Contractarianism and Rational Choice: Essays on David Gauthier's Morals by Agreement

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David Gauthier's Morals by Agreement (1986) is the most complete and suggestive contractarian theory of morality since the work of Rawls. In this anthology, prominent moral and political philosophers offer a critical assessment of Gauthier's theory and its three main projects: to develop a contractarian foundation for morality, to defend a theory of rational choice, and to defend the claim that under many circumstances rationality requires that one keep one's agreements. An introduction sets out Gauthier's project, and Gauthier himself has the last word, responding to the critiques.

This stimulating collection could be used as a textbook for graduate seminars on contractarian theory.

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Product Details

  • ISBN-13: 9780521391344
  • Publisher: Cambridge University Press
  • Publication date: 2/22/1991
  • Pages: 339
  • Product dimensions: 5.98 (w) x 8.98 (h) x 0.87 (d)

Table of Contents

Preface ix
Notes on the contributors xi
Biographical note on David Gauthier xv
1 Gauthier's three projects 1
Introduction 1
Gauthier's moral methodology 1
Gauthier's contractarian theory 3
Gauthier's rational-choice framework 5
The initial bargaining position 6
The bargaining solution 7
The rationality of complying with rational agreements 9
Conclusion 11
Part I Gauthier's contractarian moral theory
Overview of the essays 13
2 Why contractarianism? 15
3 Two faces of contractarian thought 31
4 Gauthier's foundations for ethics under the test of application 56
Deliberation 58
Revolution 64
Accumulation of exceptions 66
5 Contractarianism and the assumption of mutual unconcern 71
6 Moral standing and rational-choice contractarianism 76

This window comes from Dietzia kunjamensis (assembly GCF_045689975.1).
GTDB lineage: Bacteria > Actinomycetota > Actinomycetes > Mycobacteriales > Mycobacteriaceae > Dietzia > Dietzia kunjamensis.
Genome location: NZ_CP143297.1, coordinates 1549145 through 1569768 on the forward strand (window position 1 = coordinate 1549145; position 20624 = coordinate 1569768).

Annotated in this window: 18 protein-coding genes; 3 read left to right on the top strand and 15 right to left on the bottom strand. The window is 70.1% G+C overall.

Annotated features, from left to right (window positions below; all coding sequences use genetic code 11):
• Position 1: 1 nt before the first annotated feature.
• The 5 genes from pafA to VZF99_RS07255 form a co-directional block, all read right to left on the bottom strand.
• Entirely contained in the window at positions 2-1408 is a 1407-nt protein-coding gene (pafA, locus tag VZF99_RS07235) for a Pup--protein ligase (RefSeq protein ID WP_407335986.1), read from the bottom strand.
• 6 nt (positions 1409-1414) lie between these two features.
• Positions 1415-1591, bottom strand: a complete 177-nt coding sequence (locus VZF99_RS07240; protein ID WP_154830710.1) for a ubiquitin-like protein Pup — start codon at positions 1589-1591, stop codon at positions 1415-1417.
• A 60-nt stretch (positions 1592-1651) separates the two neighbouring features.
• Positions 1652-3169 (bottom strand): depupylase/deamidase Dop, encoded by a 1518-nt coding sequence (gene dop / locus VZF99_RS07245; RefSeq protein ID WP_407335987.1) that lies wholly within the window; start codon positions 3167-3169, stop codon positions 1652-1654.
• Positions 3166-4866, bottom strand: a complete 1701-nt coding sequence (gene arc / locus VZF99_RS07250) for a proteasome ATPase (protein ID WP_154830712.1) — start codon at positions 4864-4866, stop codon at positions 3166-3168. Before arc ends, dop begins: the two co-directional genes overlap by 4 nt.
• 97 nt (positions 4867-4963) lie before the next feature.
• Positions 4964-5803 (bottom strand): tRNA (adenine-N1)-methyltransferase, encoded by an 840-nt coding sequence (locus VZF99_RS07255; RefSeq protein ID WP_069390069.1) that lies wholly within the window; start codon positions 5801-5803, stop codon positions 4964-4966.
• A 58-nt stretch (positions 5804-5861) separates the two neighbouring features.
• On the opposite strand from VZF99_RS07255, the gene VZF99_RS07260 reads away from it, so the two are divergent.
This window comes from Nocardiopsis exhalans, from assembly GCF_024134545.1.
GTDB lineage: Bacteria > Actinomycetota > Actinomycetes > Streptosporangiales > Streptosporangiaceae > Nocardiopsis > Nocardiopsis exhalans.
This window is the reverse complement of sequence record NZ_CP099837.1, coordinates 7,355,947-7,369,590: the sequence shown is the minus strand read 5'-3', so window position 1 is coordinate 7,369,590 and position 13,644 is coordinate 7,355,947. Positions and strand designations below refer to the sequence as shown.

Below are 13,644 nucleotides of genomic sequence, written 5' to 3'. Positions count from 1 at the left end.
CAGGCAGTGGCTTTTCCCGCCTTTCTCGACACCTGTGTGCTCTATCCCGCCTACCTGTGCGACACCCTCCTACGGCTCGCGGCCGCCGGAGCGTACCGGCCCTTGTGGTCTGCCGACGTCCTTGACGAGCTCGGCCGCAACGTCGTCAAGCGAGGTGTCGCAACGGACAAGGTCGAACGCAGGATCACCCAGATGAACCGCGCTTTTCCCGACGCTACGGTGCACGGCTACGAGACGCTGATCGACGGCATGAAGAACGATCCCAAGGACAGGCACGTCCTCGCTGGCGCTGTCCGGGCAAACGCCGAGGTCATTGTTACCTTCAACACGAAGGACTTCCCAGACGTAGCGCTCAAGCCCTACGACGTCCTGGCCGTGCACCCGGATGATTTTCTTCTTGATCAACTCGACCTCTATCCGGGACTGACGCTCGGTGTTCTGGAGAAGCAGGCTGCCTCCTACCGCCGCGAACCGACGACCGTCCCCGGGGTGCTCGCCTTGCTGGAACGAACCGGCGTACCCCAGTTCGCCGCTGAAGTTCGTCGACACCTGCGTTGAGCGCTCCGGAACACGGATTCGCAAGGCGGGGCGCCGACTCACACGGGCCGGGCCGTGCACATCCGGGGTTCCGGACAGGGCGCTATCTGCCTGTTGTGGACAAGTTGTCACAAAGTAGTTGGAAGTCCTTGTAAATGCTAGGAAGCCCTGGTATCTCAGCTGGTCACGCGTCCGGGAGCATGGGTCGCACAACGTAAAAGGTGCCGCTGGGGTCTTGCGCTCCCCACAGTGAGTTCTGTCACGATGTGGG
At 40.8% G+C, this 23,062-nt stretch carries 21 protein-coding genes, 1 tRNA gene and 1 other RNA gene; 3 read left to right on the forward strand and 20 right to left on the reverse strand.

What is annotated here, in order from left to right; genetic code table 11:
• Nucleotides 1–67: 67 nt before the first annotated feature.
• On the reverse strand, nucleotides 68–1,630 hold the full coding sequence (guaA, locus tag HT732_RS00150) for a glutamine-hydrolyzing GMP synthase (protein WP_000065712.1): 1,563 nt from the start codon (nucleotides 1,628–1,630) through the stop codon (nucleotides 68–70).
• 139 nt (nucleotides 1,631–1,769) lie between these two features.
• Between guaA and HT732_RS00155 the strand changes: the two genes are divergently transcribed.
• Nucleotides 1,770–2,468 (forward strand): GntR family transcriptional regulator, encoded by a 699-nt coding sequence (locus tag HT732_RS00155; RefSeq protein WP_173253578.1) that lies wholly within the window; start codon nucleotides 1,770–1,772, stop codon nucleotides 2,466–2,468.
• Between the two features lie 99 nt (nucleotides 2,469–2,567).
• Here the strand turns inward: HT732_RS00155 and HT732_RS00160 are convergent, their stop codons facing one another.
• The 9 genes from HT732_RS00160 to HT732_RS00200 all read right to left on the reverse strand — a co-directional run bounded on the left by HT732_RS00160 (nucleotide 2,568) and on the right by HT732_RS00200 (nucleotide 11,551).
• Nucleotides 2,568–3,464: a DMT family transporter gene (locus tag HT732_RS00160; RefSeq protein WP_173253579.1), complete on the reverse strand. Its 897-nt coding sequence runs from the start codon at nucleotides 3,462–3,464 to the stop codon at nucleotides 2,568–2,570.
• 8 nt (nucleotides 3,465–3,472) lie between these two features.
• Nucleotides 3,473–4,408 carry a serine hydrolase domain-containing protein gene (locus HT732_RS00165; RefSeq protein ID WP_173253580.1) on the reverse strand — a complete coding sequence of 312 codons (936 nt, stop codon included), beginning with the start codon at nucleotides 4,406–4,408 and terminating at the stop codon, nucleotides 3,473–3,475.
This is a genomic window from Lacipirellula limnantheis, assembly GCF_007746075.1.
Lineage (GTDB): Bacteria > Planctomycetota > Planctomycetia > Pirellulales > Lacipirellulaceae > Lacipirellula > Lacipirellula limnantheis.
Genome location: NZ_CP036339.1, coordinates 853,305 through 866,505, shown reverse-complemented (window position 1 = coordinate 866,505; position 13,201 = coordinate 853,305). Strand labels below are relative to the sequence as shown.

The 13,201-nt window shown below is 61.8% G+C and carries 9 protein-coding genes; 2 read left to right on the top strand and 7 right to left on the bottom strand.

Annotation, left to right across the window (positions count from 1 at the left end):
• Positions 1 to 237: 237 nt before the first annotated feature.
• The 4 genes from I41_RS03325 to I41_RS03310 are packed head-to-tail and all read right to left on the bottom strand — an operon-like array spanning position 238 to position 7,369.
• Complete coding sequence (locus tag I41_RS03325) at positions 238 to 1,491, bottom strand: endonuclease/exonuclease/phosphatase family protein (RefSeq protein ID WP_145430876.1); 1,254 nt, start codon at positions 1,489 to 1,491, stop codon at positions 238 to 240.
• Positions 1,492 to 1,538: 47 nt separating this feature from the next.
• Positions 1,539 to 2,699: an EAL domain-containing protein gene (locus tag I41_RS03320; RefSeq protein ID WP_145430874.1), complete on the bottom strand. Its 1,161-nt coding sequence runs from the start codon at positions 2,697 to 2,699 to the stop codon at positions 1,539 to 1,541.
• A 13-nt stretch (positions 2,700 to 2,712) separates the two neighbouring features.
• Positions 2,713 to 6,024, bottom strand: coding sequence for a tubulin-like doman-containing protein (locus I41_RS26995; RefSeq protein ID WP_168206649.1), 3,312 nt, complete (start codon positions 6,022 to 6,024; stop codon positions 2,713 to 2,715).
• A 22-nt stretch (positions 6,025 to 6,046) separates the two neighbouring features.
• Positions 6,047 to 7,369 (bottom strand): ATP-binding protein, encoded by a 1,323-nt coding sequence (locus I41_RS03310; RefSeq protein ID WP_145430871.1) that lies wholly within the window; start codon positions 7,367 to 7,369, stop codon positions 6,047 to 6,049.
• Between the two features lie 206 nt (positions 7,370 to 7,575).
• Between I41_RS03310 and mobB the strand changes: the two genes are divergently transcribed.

Rational-choice contractarianism 78
Moral standing 81
Moral standing in rational-choice contractarian morality 83
Self-interest and moral standing 90
Part II Minimax relative concession and the Lockean Proviso
Overview of the essays 97
7 The Lockean Proviso 99
Moralities and starting points 101
Slaves, servants, and serfs 102
The market as moral anarchy 104
Prerequisites for social agreement 106
Three rejoinders 108
8 Providing for rights 112
9 Gauthier on distributive justice and the natural baseline 127
Introduction: Gauthier's contractarianism 127
Gauthier on distributive justice 129
Gauthier on predatory gains and the Lockean Proviso 136
On the Hobbesian starting point 144
Relations between states 146
Summary 147
10 Equalizing concessions in the pursuit of justice: A discussion of Gauthier's bargaining solution 149
11 Gauthier's approach to distributive justice and other bargaining solutions 162
Nash's bargaining solution 163
The Kalai-Smorodinski solution 168
Gauthier's maximin solution 170
Concluding remarks 175
Part III The rationality of keeping agreements
Overview of the essays 177
12 Deception and reasons to be moral 181
13 Contractarianism and moral skepticism 196
The skeptical problem: First account 198
The contractarian solution 200
Rational compliance and skepticism 204
The relevance objection: Substantive impartiality 208
The relevance objection: Archimedean impartiality 212
Justification: Internal objections 219
Justification: External objections 224
The skeptical problem: Revised account 225
14 Deriving morality from rationality 229
Introduction 229
Gauthier's core argument for the rationality of compliance 232
Comment on premises 1 and 2 235
Does constrained maximization maximize expected utility? 238
The alleged rationality of carrying out rational intentions 244
The derivation of morality from rationality 249
15 Morality and the theory of rational choice 254
The rational-choice framework 255
Fairness and constrained maximization 261
Fairness and bargaining 262
Fairness and stability 265
Broad and narrow compliance 272
The arguments from rational and costless bargaining 286
Conclusion 289
16 Closing the compliance dilemma: How it's rational to be moral in a Lamarckian world 291
The compliance problem 291
Substantive rationality 297
Procedural rationality 306
Morality 316
Conclusion 322
17 Rational constraint: Some last words 323
Bibliography 331
Index 337
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